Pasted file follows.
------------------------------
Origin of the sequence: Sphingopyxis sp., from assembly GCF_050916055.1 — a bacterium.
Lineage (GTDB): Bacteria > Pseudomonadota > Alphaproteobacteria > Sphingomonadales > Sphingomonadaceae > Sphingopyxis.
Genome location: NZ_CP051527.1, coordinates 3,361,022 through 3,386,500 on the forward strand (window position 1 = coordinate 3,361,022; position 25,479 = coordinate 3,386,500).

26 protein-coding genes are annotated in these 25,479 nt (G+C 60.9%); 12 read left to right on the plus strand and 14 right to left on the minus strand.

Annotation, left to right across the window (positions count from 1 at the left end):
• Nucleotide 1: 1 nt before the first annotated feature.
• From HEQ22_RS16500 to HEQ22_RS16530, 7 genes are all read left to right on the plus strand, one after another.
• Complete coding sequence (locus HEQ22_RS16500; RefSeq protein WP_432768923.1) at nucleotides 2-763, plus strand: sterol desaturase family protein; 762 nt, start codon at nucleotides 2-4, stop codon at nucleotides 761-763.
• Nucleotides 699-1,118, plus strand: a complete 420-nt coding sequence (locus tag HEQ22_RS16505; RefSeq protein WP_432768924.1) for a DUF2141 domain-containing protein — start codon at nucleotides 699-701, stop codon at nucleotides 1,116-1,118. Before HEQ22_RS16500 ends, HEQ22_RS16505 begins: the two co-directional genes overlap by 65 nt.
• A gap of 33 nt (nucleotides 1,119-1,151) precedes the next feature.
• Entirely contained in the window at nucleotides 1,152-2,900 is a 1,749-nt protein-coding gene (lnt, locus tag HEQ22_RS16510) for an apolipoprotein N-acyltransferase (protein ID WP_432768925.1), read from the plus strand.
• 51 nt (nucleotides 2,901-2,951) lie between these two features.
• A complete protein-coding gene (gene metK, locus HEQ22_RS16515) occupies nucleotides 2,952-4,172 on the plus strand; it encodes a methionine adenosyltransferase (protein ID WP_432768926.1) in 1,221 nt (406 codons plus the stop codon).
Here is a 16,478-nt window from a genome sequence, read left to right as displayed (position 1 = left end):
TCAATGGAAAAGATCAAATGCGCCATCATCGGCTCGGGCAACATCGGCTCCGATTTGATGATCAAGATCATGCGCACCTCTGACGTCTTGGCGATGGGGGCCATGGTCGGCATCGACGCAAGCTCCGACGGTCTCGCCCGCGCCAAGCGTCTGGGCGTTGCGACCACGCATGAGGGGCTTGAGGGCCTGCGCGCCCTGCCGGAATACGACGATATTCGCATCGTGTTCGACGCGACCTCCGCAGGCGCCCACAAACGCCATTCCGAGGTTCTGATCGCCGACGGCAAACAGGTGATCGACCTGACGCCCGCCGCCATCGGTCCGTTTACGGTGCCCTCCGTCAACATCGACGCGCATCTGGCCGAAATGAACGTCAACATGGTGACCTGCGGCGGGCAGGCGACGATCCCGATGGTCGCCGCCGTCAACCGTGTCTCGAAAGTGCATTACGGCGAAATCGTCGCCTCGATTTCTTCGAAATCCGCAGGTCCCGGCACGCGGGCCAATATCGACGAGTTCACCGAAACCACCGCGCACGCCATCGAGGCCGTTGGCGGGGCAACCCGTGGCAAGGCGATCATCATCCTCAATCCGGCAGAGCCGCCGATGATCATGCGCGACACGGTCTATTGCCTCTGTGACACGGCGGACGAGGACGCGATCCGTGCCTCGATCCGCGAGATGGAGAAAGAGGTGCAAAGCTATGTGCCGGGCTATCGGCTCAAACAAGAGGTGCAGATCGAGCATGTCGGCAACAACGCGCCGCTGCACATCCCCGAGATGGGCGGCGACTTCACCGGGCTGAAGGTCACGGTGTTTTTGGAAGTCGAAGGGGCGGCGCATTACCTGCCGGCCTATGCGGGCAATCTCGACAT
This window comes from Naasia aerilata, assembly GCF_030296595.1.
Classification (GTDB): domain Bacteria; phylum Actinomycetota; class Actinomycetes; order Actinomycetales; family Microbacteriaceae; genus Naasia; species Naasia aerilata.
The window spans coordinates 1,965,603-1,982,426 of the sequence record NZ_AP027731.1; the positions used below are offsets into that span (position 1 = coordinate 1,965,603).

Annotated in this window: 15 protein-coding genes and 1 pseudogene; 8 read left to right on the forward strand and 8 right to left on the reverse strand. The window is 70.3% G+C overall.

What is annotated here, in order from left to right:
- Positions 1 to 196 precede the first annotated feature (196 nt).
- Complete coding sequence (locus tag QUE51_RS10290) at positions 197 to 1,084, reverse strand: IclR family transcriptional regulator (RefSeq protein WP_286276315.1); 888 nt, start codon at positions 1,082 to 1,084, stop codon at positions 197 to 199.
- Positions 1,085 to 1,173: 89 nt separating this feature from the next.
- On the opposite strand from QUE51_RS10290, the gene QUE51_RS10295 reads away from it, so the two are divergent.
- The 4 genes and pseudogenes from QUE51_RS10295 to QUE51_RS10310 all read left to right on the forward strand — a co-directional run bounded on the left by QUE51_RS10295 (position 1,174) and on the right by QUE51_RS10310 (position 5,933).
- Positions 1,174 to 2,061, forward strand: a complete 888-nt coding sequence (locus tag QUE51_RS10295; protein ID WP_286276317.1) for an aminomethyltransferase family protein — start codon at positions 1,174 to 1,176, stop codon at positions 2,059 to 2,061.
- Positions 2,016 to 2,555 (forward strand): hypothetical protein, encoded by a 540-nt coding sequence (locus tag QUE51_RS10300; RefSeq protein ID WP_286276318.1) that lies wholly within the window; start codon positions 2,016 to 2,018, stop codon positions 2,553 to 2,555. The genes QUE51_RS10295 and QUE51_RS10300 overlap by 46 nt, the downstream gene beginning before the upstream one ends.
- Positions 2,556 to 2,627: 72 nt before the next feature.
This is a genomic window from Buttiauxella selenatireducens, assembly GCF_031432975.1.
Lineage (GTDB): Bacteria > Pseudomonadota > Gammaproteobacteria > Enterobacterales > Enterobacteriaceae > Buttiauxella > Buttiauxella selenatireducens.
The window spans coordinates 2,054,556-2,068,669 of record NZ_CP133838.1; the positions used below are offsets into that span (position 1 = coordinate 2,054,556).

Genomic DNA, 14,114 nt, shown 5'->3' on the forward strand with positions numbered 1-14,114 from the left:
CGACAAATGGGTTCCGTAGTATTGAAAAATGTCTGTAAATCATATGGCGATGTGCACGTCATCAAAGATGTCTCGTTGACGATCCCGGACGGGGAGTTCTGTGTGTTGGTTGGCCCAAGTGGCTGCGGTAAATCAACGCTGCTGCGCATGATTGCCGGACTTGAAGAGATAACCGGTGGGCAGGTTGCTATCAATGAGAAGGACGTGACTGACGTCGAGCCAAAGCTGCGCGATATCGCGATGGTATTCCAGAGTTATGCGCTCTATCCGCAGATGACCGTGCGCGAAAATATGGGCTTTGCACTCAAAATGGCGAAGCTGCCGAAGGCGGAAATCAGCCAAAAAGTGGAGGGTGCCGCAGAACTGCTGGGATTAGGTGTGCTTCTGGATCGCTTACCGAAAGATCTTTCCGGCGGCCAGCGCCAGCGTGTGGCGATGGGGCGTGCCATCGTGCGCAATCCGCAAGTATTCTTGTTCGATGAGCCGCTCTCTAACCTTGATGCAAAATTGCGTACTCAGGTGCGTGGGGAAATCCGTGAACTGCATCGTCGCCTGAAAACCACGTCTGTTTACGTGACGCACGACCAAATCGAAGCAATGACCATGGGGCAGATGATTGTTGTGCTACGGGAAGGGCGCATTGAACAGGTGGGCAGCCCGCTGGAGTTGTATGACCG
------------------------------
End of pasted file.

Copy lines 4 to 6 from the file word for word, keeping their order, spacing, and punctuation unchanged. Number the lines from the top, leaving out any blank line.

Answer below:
26 protein-coding genes are annotated in these 25,479 nt (G+C 60.9%); 12 read left to right on the plus strand and 14 right to left on the minus strand.

Annotation, left to right across the window (positions count from 1 at the left end):
• Nucleotide 1: 1 nt before the first annotated feature.